Hot Vs Cold Composting

hot vs cold composting

The world of composting has a language all of its own. Green vs brown materials, aerobic vs anaerobic digestion, activators vs accelerants. And of course, hot vs cold composting. In this article, we’re going to look at exactly what hot vs cold composting means, and the pros and cons of each.

Hot vs cold composting

Let’s start by looking at where these terms come from. Most of the decomposition inside a compost heap is carried out by billions of friendly aerobic bacteria. The bacteria turn oxygen from the air and carbon from the organic matter in your compost pile into energy (for them) and heat, which they release. A compost pile which is working very efficiently therefore ends up releasing a lot of heat.

In fact, the interior of a pile with optimum conditions for those friendly bacteria to work in, and enough volume to keep the center well insulated, can reach temperatures in excess of 150°F! In cool weather you’ll see water vapor rising from the top. When it’s frosty, your pile will be the first place to thaw out. If you plunge a metal rod into the center, it will be too hot to touch when you pull it out again.

A less efficient pile, which is decomposing more slowly, will still release heat, but not as much. The heat from the friendly bacteria might even dissipate as quickly as it’s being released, meaning your pile doesn’t feel any warmer than the air around it.

hot vs cold composting

So ‘hot composting’ doesn’t mean applying heat to a compost pile to speed up the composting process. It means a compost heap which is being managed so efficiently that it’s generating a lot of heat. And ‘cold composting’ means letting nature take its course through a compost pile with minimal efforts to promote efficient progress.

How does hot composting work?

We’ve seen how hot composting occurs when the conditions in your compost pile are perfect for helpful bacteria to thrive. It is also known as fast composting, because when bacteria are thriving and multiplying, they digest their way through organic matter more quickly.

Achieving hot composting conditions does require some input from you. The bacteria need:

  • Equal volumes of brown and material. Brown materials are rich in carbon, which the bacteria need to make energy. Green materials are rich in nitrogen, and bacteria need these in order to reproduce and spread through your pile. The green and brown materials need to be mixed up, or added in thin layers so the bacteria can access both.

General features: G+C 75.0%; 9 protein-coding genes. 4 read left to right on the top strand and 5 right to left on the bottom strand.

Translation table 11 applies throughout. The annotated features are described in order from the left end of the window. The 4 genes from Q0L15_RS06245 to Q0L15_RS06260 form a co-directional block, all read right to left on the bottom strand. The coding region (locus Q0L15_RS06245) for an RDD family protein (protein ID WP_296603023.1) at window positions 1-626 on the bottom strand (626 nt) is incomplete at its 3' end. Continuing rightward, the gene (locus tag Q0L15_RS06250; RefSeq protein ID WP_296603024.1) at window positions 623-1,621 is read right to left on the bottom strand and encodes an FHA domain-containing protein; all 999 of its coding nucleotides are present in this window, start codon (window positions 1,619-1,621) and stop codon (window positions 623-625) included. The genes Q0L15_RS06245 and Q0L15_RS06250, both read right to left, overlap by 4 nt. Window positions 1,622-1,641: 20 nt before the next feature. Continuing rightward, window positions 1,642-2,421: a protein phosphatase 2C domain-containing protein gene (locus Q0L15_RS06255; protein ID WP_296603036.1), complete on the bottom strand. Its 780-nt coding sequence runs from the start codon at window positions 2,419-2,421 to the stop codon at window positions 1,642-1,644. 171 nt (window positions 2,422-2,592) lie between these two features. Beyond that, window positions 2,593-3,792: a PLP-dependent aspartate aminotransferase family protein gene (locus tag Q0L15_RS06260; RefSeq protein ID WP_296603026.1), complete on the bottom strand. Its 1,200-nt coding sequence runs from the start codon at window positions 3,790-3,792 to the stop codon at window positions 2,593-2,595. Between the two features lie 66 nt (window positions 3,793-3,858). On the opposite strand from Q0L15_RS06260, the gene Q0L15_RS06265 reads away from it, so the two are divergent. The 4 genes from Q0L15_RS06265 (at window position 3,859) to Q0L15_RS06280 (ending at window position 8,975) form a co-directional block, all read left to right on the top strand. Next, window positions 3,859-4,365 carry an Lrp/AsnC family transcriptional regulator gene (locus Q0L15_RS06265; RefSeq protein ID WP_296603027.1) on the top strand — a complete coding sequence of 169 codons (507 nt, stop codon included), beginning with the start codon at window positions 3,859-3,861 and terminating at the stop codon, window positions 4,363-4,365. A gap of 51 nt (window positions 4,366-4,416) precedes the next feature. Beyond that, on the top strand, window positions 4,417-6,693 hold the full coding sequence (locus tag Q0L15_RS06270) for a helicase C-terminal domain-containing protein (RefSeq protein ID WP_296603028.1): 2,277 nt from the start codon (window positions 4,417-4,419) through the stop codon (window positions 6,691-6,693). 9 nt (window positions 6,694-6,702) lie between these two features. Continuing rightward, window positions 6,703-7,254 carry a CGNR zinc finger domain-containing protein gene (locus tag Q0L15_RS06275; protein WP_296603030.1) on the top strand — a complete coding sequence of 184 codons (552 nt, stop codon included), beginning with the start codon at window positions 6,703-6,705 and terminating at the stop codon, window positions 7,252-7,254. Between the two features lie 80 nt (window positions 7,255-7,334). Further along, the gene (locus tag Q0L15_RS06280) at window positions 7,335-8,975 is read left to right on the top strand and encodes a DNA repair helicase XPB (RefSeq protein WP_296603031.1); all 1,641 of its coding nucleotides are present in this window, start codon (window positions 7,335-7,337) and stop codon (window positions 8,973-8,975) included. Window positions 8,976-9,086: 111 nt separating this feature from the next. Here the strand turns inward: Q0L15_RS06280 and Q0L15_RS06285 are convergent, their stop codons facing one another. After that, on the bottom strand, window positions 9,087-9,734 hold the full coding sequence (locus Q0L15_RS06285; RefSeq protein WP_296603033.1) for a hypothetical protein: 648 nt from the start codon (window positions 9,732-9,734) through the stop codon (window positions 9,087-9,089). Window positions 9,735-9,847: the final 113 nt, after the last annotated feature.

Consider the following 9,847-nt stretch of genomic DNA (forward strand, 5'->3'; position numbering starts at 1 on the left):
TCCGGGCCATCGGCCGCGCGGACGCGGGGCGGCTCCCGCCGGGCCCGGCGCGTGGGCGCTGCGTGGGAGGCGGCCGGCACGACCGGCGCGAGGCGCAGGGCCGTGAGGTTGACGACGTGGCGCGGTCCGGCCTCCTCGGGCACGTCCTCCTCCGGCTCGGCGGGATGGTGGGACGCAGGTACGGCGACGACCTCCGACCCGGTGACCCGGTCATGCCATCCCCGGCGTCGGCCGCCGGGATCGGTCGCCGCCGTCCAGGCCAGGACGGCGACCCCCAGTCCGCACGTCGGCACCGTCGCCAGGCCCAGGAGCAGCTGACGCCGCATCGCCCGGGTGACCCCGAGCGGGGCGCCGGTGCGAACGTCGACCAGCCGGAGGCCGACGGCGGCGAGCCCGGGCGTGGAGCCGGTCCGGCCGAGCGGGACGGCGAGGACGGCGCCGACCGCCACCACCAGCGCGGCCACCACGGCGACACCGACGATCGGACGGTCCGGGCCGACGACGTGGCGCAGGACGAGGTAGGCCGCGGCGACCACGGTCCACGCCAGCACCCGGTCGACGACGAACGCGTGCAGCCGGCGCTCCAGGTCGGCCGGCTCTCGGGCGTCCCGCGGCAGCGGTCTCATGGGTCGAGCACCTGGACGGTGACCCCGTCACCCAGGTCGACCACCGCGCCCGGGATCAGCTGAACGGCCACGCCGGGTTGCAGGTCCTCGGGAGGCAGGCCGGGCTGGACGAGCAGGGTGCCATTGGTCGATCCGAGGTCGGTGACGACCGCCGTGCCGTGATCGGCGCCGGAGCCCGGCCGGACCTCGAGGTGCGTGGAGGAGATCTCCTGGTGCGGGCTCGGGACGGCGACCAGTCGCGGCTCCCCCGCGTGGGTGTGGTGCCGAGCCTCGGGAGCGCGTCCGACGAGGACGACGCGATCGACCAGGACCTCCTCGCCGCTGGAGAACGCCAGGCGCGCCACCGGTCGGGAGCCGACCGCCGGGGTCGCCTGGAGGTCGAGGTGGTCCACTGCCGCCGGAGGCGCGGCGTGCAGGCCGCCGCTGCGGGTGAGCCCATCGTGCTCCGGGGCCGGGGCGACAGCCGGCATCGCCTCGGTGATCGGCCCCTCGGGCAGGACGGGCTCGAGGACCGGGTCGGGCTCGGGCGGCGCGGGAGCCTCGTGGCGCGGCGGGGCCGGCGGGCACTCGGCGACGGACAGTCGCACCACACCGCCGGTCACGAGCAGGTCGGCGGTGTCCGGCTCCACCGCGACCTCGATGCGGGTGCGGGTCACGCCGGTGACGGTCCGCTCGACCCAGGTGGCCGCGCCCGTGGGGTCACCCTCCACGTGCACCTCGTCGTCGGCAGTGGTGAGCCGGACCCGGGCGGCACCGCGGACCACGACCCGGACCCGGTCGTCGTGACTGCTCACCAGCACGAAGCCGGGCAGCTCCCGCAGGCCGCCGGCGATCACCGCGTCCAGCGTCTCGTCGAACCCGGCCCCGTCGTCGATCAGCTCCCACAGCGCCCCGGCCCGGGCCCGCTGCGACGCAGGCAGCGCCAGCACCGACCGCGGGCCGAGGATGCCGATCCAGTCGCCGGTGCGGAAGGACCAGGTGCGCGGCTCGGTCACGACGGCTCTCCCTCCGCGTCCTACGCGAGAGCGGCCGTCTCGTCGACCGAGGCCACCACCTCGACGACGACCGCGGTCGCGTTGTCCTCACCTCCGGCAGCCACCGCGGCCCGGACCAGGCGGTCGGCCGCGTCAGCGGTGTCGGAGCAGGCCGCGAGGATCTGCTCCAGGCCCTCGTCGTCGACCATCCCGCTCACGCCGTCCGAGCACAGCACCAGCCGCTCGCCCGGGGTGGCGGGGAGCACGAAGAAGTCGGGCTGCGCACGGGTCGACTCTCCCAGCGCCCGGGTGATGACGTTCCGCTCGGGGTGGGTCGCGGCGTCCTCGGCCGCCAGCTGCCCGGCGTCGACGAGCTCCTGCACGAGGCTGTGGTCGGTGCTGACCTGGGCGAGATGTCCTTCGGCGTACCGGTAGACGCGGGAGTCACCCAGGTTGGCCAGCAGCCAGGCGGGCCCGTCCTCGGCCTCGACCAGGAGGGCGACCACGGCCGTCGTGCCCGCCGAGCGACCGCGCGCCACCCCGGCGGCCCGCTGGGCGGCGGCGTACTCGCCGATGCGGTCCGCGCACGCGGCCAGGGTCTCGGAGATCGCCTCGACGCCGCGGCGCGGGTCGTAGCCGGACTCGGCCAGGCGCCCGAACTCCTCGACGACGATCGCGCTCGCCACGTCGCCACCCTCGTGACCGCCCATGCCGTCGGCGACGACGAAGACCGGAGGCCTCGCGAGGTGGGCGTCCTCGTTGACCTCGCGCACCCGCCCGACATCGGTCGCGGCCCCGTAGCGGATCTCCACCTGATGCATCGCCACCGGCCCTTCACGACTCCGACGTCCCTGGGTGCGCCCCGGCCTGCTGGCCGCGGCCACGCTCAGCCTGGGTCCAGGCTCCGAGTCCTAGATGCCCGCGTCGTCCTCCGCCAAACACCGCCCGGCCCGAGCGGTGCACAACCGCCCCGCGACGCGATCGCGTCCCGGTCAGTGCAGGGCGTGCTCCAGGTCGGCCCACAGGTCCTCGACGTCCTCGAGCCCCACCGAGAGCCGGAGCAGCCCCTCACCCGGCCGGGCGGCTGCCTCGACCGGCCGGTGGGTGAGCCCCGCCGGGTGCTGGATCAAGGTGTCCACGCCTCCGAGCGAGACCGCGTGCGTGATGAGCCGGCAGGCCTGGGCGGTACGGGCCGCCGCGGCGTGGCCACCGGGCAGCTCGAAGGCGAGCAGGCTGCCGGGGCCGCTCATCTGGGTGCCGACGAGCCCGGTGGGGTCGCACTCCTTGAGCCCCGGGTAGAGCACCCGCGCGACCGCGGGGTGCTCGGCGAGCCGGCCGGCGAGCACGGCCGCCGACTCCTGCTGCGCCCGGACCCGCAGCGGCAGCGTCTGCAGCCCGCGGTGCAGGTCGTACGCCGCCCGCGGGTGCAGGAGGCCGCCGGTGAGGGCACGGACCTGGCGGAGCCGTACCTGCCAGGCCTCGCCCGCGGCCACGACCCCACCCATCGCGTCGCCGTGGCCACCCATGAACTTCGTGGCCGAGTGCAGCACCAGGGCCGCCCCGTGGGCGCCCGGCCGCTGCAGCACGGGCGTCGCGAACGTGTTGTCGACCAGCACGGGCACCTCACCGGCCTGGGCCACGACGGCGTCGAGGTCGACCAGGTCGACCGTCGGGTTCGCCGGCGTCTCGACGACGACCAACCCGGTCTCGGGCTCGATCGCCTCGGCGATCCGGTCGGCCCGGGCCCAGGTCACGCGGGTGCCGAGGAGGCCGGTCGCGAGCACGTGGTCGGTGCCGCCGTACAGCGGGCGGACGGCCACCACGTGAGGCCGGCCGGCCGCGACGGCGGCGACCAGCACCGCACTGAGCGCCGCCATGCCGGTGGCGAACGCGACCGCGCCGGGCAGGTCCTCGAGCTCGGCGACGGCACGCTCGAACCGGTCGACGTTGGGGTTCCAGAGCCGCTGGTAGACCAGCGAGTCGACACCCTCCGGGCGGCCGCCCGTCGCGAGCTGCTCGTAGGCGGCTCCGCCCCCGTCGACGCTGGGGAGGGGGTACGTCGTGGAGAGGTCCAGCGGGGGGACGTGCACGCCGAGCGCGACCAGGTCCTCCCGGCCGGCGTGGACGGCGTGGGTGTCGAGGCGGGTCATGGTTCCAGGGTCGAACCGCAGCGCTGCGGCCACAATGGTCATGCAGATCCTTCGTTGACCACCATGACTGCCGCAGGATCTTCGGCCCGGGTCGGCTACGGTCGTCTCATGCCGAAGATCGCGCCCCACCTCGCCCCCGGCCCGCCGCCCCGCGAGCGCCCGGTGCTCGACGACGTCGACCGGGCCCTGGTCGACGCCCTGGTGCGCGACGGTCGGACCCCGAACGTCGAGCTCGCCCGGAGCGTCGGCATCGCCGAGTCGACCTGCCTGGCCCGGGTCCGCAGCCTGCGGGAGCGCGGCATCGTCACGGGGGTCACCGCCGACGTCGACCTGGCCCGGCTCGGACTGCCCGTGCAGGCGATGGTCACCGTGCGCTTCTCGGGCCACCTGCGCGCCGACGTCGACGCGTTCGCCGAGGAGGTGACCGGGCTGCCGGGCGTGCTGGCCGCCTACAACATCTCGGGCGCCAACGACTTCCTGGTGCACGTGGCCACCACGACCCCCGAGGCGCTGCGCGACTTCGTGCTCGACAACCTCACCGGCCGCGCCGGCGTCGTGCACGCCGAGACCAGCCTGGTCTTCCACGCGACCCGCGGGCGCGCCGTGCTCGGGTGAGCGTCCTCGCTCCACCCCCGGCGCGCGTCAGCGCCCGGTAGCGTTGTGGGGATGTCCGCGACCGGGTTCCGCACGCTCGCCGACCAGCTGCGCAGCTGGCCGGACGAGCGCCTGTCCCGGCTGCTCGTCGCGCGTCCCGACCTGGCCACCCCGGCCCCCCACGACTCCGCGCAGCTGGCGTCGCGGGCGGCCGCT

• Lots of surface area. Bacteria work on the surface of your waste organic matter. Chopping up or shredding your material before you add it to the compost pile means more surface area to support more bacteria.
  • Air. Anaerobic bacteria need oxygen. You can promote airflow through your heap by adding bulky brown materials like torn-up corrugated cardboard and dead leaves. Or you can incorporate fresh air by digging your whole pile out once a week, and then returning it to your composter.
  • Moisture. The contents of your compost pile should feel as damp as a wrung-out dishcloth. In summer this can mean soaking it with a sprinkler occasionally, and in winter it can mean using a cover to stop it getting waterlogged.

You’ll also need a temperature probe for monitoring conditions in the center of your pile. Once the internal temperature has peaked, you’ll need to dig out, turn over, and mix up the contents of your pile. This moves undecomposed organic matter at the edges of your pile into the middle, and triggers another surge of bacterial activity.

Pros and cons of hot composting

The advantages of hot composting are:

  • It produces faster results – when conditions are ideal, hot compost can be ready in a matter of weeks.
  • The heat kills many types of weeds and pathogens.
  • Hot compost piles generally attract fewer pests. Partly because the heat makes them inhospitable to live in, and partly because a pile that’s being constantly monitored and disturbed by you isn’t a very attractive retreat.